II. Solicitation for Comments About Disruptive Practices Pursuant to

    Dodd-Frank Act Section 747

    In section 747 of the Dodd-Frank Act, Congress amended the CEA to

    expressly prohibit certain trading practices that it determined were

    disruptive of fair and equitable trading. Dodd-Frank section 747 amends

    section 4c(a) of the CEA to make it unlawful for any person to engage

    in any trading, practice, or conduct on or subject to the rules of a

    registered entity that--

    (A) violates bids or offers;

    (B) demonstrates intentional or reckless disregard for the orderly

    execution of transactions during the closing period; or

    (C) is, is of the character of, or is commonly known to the trade

    as,

    [[Page 67302]]

    ``spoofing'' (bidding or offering with the intent to cancel the bid or

    offer before execution).

    Dodd-Frank section 747 also amends section 4c(a) by granting the

    Commission authority to promulgate such ``rules and regulations as, in

    the judgment of the Commission, are reasonably necessary to prohibit

    the trading practices'' enumerated in section 747 ``and any other

    trading practice that is disruptive of fair and equitable trading.''

    The prohibition on the disruptive practices specified in new section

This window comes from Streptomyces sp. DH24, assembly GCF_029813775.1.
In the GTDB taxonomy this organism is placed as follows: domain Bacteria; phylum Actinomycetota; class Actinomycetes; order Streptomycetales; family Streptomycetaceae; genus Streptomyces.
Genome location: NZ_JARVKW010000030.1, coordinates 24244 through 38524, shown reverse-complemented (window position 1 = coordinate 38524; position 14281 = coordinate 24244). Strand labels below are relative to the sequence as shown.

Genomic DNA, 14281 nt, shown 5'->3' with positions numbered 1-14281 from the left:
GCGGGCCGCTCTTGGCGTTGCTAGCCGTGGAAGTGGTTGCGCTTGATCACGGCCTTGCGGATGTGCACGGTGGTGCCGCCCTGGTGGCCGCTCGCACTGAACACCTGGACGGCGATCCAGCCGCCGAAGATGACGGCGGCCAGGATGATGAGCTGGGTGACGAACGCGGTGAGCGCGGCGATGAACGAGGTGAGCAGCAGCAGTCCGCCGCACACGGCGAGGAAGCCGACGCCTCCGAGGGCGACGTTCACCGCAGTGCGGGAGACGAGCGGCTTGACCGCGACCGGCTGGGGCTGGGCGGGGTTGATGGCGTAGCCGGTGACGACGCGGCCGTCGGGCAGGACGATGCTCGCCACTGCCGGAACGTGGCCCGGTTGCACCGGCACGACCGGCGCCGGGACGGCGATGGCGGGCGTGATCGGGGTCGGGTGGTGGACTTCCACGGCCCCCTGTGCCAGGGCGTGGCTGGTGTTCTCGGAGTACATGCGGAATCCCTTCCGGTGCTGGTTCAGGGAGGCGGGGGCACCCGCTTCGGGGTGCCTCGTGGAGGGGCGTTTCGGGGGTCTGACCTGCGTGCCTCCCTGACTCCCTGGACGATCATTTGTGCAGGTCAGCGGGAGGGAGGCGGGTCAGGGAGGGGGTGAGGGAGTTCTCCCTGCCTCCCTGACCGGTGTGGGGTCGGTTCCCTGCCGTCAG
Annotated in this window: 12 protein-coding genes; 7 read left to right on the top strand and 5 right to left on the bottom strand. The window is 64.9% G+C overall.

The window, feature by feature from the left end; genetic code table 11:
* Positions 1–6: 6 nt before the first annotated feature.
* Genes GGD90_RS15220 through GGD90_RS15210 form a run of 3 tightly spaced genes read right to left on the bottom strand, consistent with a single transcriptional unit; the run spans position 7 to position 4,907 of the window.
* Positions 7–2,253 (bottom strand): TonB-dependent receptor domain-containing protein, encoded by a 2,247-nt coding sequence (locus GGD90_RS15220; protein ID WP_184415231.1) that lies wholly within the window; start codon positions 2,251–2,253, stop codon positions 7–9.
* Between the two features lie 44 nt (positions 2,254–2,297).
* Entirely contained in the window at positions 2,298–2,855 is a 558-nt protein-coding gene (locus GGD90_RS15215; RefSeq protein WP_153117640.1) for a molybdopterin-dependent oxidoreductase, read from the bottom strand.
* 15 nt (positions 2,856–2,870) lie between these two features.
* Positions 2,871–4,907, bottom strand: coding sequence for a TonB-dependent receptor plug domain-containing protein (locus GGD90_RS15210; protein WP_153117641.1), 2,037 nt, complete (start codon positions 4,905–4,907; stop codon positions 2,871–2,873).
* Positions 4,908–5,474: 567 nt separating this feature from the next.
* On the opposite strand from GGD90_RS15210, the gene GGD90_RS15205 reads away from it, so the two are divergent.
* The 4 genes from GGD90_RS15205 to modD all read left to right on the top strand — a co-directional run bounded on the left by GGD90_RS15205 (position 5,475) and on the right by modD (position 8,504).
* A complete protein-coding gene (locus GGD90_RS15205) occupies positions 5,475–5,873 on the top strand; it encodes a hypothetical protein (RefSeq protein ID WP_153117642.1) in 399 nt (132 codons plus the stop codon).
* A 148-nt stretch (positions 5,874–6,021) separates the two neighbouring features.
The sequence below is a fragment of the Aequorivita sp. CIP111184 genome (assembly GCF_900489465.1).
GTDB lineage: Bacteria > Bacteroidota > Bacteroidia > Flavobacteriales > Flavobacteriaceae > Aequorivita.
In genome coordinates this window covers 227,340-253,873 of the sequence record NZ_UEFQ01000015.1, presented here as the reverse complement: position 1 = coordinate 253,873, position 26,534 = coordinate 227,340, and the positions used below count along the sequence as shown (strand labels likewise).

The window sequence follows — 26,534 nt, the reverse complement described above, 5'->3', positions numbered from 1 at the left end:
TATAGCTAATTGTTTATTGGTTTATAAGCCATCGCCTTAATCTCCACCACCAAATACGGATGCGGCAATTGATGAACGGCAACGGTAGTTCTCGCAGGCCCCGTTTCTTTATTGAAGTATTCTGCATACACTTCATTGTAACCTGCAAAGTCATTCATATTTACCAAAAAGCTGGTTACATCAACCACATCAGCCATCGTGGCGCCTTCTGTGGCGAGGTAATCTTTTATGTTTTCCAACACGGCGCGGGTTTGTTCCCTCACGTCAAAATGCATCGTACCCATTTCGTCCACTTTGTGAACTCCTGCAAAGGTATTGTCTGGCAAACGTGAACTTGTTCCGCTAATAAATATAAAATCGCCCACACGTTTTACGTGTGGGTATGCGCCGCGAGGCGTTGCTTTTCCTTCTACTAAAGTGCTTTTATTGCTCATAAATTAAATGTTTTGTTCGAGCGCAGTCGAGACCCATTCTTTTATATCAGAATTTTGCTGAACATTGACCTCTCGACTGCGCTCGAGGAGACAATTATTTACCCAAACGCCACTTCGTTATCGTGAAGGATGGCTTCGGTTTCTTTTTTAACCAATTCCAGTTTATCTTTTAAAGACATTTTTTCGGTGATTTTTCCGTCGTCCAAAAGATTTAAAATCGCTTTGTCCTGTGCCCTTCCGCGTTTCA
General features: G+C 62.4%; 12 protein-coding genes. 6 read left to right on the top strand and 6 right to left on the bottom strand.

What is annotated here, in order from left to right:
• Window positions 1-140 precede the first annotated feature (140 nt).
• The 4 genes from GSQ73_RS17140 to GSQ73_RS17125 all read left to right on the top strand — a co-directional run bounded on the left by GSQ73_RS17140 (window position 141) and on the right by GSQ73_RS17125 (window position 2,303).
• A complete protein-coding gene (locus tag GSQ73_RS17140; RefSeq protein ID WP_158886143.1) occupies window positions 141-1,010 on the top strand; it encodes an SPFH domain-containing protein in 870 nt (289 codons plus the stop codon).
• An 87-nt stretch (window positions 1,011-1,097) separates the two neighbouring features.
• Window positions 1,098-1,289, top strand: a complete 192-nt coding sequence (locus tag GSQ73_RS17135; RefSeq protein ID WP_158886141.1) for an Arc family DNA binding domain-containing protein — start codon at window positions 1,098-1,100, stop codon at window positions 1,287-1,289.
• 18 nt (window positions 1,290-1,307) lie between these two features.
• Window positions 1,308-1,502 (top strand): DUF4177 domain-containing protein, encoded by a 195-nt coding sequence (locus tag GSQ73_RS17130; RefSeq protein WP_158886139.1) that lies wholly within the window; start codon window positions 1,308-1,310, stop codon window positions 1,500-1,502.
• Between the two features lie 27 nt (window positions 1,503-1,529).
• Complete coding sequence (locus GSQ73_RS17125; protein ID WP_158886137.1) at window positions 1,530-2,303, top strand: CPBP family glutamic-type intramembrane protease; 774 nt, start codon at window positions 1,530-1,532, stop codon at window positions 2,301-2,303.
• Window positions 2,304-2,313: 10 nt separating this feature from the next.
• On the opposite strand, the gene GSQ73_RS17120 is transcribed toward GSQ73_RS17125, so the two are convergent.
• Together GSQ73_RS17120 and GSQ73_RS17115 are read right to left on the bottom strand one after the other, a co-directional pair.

4c(a) will become effective 360 days after the enactment of the Dodd-

    Frank Act.

    The Commission invites comment on all aspects of Dodd-Frank Act

    section 747. In particular, commenters are encouraged to address the

    following questions:

    1. Should the Commission provide additional guidance as to the

    nature of the conduct that is prohibited by the specifically

    enumerated practices in paragraphs (A-C)?

    2. With respect to the practice enumerated in paragraph (A)--

    violating bids and offers--how should the provision be applied in

    the context of electronic trading platforms with pre-determined

    order-matching algorithms that preclude a trader from executing an

    order against a quote other than the best one available? In

    particular, should the provision apply to ``buying the board'' in an

    illiquid market? \5\

    ---------------------------------------------------------------------------

    \5\ Specifically, in a sufficiently illiquid market, a trader

    might enter an order for a large quantity at a price that is so far

    beyond the best available resting quote that the order executes

    against all resting quotes. In doing so, the trader would establish

    a new artificial best bid or offer that does not reflect market

    forces. See In re Henner, 30 Agric. Dec. 1151, 1155 (1971)

    (Defendant ``bought the board''--accepted all outstanding offers--